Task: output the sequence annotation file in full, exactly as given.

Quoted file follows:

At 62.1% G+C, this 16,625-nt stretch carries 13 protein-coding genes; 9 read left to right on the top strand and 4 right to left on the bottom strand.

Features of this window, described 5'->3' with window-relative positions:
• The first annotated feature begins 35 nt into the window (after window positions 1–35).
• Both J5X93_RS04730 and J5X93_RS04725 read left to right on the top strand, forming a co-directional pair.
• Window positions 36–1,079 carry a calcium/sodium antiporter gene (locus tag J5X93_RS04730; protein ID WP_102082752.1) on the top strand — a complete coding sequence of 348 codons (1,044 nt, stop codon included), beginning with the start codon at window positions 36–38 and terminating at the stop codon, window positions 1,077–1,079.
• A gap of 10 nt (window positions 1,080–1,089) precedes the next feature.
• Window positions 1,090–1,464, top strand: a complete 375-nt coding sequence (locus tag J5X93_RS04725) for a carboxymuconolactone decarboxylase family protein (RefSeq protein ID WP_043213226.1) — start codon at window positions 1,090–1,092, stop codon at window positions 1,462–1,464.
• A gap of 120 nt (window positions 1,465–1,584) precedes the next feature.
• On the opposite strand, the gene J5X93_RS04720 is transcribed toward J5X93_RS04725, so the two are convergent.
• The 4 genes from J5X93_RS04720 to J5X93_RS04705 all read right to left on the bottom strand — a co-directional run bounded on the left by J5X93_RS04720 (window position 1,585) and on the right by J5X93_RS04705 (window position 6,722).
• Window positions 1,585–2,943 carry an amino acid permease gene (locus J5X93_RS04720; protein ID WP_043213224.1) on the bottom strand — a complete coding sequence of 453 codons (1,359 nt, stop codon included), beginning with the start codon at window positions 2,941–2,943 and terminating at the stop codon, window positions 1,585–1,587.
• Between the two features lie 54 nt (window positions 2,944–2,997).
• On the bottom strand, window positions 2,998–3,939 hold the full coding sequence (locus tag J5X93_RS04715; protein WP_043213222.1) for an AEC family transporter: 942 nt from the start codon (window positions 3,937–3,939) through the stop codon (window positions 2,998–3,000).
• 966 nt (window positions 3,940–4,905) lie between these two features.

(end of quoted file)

At 62.1% G+C, this 16,625-nt stretch carries 13 protein-coding genes; 9 read left to right on the top strand and 4 right to left on the bottom strand.

Features of this window, described 5'->3' with window-relative positions:
• The first annotated feature begins 35 nt into the window (after window positions 1–35).
• Both J5X93_RS04730 and J5X93_RS04725 read left to right on the top strand, forming a co-directional pair.
• Window positions 36–1,079 carry a calcium/sodium antiporter gene (locus tag J5X93_RS04730; protein ID WP_102082752.1) on the top strand — a complete coding sequence of 348 codons (1,044 nt, stop codon included), beginning with the start codon at window positions 36–38 and terminating at the stop codon, window positions 1,077–1,079.
• A gap of 10 nt (window positions 1,080–1,089) precedes the next feature.
• Window positions 1,090–1,464, top strand: a complete 375-nt coding sequence (locus tag J5X93_RS04725) for a carboxymuconolactone decarboxylase family protein (RefSeq protein ID WP_043213226.1) — start codon at window positions 1,090–1,092, stop codon at window positions 1,462–1,464.
• A gap of 120 nt (window positions 1,465–1,584) precedes the next feature.
• On the opposite strand, the gene J5X93_RS04720 is transcribed toward J5X93_RS04725, so the two are convergent.
• The 4 genes from J5X93_RS04720 to J5X93_RS04705 all read right to left on the bottom strand — a co-directional run bounded on the left by J5X93_RS04720 (window position 1,585) and on the right by J5X93_RS04705 (window position 6,722).
• Window positions 1,585–2,943 carry an amino acid permease gene (locus J5X93_RS04720; protein ID WP_043213224.1) on the bottom strand — a complete coding sequence of 453 codons (1,359 nt, stop codon included), beginning with the start codon at window positions 2,941–2,943 and terminating at the stop codon, window positions 1,585–1,587.
• Between the two features lie 54 nt (window positions 2,944–2,997).
• On the bottom strand, window positions 2,998–3,939 hold the full coding sequence (locus tag J5X93_RS04715; protein WP_043213222.1) for an AEC family transporter: 942 nt from the start codon (window positions 3,937–3,939) through the stop codon (window positions 2,998–3,000).
• 966 nt (window positions 3,940–4,905) lie between these two features.